'Brothers in blue': One fallen officer's kidney was a match to a fellow officer who was injured in the line of duty

Originally Published: 23 SEP 21 06:58 ET

    (CNN) -- Police officers are supposed to protect and serve. One officer's service is living beyond his time.

Officer Mark Priebe, who's been with Missouri's Springfield Police Department for 21 years, became paralyzed from the waist down after a suspect struck him in June 2020 with an SUV outside the police headquarters, officials said.

His injuries intensified a pre-existing medical complication with one of his kidneys, leaving him in need of a transplant.

"I was experiencing a lot of swelling," Priebe said. "My kidneys started to fail, and we had to start searching for a donor."

The family started the search by talking with relatives and friends and using social media, Priebe said.

Then, last Thursday, they got a phone call, he said.

A 22-year-old police officer at Independence Police Department in Missouri, about 150 miles north, was fatally shot the day before while on duty.

Officer Blaize Madrid-Evans was only two months into his career when he was killed.

Fellow officers described him as someone who always had a smile on his face and eager to help in the community, department spokesperson Officer Jack Taylor told CNN in a statement.

The Independence Police Department reached out to Priebe, and it turned out Madrid-Evans' kidney was a life-saving match. Priebe had never met Madrid-Evans but knew he was a new officer in training.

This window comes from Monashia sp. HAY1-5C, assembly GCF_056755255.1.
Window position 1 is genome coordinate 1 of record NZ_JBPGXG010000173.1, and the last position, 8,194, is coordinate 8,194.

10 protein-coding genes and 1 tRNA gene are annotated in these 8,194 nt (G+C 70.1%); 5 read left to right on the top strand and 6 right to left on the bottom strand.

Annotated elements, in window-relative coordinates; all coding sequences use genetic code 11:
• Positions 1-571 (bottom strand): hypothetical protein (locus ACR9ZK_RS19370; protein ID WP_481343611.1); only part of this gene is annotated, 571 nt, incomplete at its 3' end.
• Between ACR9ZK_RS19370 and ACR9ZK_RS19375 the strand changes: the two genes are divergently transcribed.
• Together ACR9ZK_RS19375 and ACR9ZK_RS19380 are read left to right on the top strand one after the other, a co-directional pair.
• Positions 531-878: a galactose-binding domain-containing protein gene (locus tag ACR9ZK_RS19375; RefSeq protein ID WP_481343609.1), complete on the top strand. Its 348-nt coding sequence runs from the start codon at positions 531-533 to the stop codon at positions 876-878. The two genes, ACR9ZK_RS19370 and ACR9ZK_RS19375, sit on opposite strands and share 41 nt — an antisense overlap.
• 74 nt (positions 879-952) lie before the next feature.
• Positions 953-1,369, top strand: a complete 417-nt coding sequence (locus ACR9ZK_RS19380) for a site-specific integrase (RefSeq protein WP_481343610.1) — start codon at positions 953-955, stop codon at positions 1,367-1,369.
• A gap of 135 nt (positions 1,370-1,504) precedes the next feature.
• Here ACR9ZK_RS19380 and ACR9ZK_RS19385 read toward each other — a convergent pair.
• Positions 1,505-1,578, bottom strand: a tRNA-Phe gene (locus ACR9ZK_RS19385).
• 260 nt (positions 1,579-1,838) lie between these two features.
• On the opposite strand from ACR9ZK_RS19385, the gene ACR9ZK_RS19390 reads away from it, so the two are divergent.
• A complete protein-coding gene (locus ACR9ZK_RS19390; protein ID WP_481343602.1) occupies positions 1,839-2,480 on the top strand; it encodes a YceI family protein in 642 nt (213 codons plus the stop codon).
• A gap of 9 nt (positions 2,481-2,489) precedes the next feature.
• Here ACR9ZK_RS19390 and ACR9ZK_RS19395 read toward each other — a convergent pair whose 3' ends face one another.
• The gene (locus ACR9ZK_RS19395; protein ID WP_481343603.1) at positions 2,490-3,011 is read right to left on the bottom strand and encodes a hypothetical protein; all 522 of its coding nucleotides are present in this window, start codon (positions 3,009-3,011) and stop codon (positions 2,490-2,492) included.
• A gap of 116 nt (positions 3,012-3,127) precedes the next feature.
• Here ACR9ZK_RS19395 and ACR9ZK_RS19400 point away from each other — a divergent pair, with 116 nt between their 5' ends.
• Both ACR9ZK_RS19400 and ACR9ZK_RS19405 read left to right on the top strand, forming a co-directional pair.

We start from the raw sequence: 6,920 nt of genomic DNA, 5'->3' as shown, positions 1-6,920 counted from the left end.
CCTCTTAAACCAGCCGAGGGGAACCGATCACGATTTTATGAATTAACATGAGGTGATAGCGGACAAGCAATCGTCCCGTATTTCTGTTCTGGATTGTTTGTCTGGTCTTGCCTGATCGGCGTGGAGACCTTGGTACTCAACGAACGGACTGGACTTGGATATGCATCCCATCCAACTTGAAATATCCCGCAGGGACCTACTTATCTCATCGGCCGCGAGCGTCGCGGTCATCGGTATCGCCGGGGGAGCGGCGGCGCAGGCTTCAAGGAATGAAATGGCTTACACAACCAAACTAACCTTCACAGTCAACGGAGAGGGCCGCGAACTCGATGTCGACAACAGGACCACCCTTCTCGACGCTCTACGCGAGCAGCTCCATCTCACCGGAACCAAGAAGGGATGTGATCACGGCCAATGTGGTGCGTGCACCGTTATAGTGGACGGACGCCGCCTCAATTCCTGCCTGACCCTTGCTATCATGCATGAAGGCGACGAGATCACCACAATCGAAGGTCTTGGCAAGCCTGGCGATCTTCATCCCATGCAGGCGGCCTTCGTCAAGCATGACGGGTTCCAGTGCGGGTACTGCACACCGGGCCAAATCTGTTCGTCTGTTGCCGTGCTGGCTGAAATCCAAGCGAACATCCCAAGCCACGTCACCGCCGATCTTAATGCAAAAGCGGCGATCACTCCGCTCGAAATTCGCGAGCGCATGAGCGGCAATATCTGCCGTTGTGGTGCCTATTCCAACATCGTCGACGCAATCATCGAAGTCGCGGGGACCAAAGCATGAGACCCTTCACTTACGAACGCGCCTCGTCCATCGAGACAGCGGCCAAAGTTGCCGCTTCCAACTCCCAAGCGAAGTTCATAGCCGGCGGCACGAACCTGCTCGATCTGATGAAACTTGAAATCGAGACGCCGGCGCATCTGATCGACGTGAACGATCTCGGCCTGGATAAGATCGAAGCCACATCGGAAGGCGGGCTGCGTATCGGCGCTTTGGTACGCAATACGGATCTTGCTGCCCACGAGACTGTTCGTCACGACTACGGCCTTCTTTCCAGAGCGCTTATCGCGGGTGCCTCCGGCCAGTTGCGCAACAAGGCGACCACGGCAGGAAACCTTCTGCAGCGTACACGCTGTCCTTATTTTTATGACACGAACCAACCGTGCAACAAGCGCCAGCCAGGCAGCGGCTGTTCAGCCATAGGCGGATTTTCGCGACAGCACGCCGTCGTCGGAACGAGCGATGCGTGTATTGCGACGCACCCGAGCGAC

"I was just speechless and shocked," Priebe said.

Kidney match is bittersweet

With mixed emotions, Priebe is recovering from the transplant surgery at SSM St. Louis University Hospital.

"It's sad. I started out when I was 21, and to know this young man was just starting, and he knew the importance of donating organs. We were brothers in blue," he said. "... It's such a mixed bag of emotions."

Heather Priebe, Mark's wife, said that the gift of Madrid-Evan's kidney is bittersweet.

"I feel speechless. To be an organ recipient is one thing, but the story behind this is truly another thing," she said. "I sit in awe. There is a sense of guilt because his life was tragically taken, and here we are doing well."

Madrid-Evans' family has declined to speak to news media, the Independence Police Department said.

Mark Priebe said he feels sadness for the young officer's family.

"I look forward to meeting his family and honoring him in every way I can," he said, "and to raise my kids to honor Blaize and think of him."

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